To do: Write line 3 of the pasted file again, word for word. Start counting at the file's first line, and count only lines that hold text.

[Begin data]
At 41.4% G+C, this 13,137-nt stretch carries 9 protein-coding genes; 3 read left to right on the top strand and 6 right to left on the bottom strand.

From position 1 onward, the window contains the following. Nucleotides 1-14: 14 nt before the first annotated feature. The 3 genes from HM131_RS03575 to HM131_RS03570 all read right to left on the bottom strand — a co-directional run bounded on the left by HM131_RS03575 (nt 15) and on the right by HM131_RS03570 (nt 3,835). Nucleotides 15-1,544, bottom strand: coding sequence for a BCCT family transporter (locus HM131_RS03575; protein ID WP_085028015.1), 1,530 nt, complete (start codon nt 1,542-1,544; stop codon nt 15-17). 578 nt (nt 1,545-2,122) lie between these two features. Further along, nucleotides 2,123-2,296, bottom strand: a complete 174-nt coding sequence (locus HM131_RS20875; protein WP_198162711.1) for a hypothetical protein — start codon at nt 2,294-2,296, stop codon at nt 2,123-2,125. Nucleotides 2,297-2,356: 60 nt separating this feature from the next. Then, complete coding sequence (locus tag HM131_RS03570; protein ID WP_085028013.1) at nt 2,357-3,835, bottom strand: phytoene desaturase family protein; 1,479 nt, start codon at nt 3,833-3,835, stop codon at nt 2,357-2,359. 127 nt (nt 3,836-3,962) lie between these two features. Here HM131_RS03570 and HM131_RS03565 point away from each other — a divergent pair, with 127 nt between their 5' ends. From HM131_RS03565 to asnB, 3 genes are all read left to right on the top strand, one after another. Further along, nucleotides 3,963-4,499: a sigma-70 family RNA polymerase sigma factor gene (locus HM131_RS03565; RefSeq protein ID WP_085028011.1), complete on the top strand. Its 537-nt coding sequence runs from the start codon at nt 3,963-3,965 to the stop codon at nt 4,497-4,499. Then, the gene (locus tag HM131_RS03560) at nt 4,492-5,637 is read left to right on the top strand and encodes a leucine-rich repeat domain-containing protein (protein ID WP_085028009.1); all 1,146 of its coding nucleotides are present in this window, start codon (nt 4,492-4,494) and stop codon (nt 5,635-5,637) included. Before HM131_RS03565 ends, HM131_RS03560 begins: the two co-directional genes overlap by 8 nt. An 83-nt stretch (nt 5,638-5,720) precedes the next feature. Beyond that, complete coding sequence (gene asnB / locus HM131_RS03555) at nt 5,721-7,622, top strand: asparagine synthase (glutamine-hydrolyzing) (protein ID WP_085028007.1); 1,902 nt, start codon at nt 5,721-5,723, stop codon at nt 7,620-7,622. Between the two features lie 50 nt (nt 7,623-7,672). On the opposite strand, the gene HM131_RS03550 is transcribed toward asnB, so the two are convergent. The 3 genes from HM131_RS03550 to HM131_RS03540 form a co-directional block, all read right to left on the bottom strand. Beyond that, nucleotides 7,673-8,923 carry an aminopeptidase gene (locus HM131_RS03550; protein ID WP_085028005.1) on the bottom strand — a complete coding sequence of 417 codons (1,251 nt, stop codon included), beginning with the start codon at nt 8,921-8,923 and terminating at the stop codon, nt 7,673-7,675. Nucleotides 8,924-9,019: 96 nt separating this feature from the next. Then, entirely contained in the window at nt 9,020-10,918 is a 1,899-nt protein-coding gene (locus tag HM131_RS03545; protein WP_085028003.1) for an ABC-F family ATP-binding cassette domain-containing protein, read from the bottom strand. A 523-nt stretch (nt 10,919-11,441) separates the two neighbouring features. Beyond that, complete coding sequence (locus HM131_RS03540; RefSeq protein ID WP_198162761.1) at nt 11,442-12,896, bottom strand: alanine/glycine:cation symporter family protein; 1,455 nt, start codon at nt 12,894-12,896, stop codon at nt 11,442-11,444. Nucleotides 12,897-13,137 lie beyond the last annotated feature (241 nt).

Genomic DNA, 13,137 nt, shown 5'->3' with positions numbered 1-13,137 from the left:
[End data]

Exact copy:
Genomic DNA, 13,137 nt, shown 5'->3' with positions numbered 1-13,137 from the left: